- Victorian government releases surprising data on Covid deaths so far in 2022
- Sixty-eight per cent of the total 1,742 deaths were among vaccinated Victorians
- The unvaccinated made up 32 per cent of Covid deaths in the state this year
- There were nearly 10 times as many deaths from an Omicron strain as Delta
Over two thirds of Victorians who died from Covid-19 this year had received at least one vaccination jab – but were still killed by the virus.
Statistics released by the Victorian government showed that 68 per cent of people who died with Covid in 2022 were vaccinated.
But less than a third of those who died were unvaccinated.
However medics warn the figures are not quite as they seem.
Just four per cent of the Victorian population aged 16 and over is unvaccinated – which means the 32 per cent dying unvaxxed is eight times higher than it should be.
Statistics released by the Victorian government showed that 68 per cent of people who died with Covid in 2022 were vaccinated, while less than a third were unvaccinated
Between January 1 and May 25 this year, 2022 so far 1,742 Victorians have died from Covid, the Herald Sun reported.
Of those, 558 were unvaccinated (or had an unknown status), about 32 per cent of the total Covid deaths in 2022.
The doubled vaxxed accounted for 41 per cent of deaths (720 people), while 24 per cent has three shots. Three per cent (53 deaths) had just one jab.
A Department of Health spokesman argued that the numbers showed per capita vaccinations save lives because 5.1 million Victorians over 16 years of age were double-dosed, compared to several hundreds of thousands remaining unvaccinated.
With only four per cent of Victorians aged 16 and over unvaccinated, the fact that 32 per cent of the state’s Covid fatalities had no jabs means a disproportionate number of unvaxxed people died
Out of the 1,742 deaths, 349 were genomically sequenced to reveal the strain that killed the patients.
Omicron was by far the deadliest strain, at least in raw numbers.
The Omicron BA.1 sub-variant caused 201 deaths, while Omicron BA.2 strain was responsible for 110.
‘Our heartfelt sympathies go out to all the families and friends who have lost loved ones to Covid over the course of the pandemic,’ said a Department of Health spokesman.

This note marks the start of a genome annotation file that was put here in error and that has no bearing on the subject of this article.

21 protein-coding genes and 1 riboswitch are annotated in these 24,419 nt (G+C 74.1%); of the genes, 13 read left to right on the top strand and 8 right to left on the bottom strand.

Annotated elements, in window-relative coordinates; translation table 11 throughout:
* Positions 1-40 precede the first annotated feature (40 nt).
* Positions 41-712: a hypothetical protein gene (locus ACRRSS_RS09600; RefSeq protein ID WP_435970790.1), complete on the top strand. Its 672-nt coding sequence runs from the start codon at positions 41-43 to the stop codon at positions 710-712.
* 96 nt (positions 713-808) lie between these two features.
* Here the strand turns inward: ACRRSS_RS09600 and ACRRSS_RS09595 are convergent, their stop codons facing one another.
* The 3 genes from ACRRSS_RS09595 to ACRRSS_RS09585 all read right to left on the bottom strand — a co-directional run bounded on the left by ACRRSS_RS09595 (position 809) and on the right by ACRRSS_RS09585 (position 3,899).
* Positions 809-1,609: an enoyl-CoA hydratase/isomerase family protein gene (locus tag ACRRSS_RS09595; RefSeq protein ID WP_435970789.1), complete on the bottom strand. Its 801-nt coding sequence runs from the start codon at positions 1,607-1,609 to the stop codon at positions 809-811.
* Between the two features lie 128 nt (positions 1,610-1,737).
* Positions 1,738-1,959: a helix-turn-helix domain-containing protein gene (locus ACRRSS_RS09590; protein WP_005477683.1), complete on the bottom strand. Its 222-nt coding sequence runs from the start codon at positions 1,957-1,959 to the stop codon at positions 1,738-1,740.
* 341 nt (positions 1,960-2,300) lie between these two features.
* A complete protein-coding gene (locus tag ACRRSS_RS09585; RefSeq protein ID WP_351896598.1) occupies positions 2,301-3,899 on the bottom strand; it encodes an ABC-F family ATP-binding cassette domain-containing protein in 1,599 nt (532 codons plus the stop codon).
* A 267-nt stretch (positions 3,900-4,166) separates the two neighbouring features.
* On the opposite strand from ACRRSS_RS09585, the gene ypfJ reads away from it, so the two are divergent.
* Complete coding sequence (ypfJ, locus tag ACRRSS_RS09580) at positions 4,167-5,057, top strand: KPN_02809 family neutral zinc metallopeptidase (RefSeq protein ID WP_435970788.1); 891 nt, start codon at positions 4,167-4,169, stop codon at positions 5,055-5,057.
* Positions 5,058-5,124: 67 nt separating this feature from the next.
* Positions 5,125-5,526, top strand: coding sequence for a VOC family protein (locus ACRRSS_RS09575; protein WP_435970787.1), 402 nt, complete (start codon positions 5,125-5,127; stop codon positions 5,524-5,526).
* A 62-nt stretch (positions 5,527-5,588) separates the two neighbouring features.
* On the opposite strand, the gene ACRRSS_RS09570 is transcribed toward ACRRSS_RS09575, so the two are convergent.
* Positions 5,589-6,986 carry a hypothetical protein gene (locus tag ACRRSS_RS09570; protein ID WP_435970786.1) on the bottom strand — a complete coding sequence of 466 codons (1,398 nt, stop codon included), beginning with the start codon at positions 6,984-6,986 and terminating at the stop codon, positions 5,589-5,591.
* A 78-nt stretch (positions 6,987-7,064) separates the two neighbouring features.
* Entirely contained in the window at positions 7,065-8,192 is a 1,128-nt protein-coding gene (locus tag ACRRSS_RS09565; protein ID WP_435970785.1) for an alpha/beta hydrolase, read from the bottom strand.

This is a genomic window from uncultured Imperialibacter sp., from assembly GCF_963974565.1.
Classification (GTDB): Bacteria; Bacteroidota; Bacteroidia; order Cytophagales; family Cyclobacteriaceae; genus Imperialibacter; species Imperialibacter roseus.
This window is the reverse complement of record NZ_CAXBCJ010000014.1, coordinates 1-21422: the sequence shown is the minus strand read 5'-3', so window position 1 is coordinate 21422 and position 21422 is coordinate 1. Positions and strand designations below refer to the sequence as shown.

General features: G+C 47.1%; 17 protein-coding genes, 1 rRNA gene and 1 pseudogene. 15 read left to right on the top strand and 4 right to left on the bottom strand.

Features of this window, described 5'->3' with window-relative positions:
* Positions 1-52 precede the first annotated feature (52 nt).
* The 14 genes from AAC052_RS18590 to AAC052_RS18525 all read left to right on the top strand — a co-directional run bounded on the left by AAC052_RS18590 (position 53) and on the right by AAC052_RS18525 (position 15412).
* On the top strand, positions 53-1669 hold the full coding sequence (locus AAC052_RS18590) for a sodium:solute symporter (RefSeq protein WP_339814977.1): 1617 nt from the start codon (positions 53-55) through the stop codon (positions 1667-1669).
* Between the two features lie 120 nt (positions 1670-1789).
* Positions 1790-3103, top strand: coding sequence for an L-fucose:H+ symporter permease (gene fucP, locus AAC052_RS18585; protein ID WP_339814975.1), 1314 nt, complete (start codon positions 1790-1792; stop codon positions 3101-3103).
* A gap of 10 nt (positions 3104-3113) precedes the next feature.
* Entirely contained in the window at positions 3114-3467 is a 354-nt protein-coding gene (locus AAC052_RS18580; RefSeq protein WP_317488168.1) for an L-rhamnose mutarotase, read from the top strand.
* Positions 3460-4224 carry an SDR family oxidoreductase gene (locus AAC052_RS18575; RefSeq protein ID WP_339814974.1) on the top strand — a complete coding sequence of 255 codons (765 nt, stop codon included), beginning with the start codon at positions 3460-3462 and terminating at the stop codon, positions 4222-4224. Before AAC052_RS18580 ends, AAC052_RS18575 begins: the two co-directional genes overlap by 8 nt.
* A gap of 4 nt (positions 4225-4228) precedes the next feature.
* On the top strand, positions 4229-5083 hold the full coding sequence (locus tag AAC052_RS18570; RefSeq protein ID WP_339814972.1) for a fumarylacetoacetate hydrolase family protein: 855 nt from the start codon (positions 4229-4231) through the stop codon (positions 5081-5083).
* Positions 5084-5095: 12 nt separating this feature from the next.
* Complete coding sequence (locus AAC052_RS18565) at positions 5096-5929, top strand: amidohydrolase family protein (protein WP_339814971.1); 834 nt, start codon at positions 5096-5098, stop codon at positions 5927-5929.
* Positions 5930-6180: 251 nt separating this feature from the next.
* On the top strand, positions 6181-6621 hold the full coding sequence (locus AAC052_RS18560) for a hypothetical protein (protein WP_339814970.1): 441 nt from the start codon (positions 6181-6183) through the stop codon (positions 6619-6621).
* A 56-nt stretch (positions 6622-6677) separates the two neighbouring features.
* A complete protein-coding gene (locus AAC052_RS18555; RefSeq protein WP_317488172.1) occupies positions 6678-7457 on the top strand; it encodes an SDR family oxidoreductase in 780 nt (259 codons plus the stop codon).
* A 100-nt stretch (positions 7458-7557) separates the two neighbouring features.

He said receiving the recommended vaccination would ‘significantly reduce’ the risks of dying or getting severe illness from Covid.
‘If you are due for your next Covid vaccine dose, you should get it as soon as possible.’
A third dose gave up to 97 per cent better protection against hospitalisation and death for people over 50 compared two or fewer doses, he claimed UK research showed.
Meanwhile, pathologists are sounding the alarm over the low uptake of coronavirus vaccine boosters as the national immunisation group suggests a fourth dose for some Australians.
The Royal College of Pathologists of Australasia says third doses are particularly low in Queensland and NSW even as COVID-19 cases rise.
‘With winter commencing, it is important for everyone that they are fully up to date with all relevant vaccinations,’ RCPA fellow Professor William Rawlinson said.
Over two thirds of Victorians who died from Covid-19 this year had at least one vaccination
‘The RCPA recently highlighted that it is very likely that we will experience far more influenza cases in Australia this winter. This, combined with the current, rising trend of COVID-19 cases, is likely to put an extraordinary strain on the healthcare system.’
Western Australia has the highest uptake of third doses about 80 per cent, while Queensland is the lowest at 58 per cent. Nationally, about two-thirds of eligible Australians have received a booster.
On Wednesday, the Australian Technical Advisory Group on Immunisation expanded eligibility for a second booster to people with health conditions or a disability.
Leading immunologist Peter Doherty, of the Doherty Institute said it was too early to say for sure how effective third and fourth doses were in protecting people against ‘long Covid’.
But he said people could be ‘confident’ they would help prevent the severest forms of the illness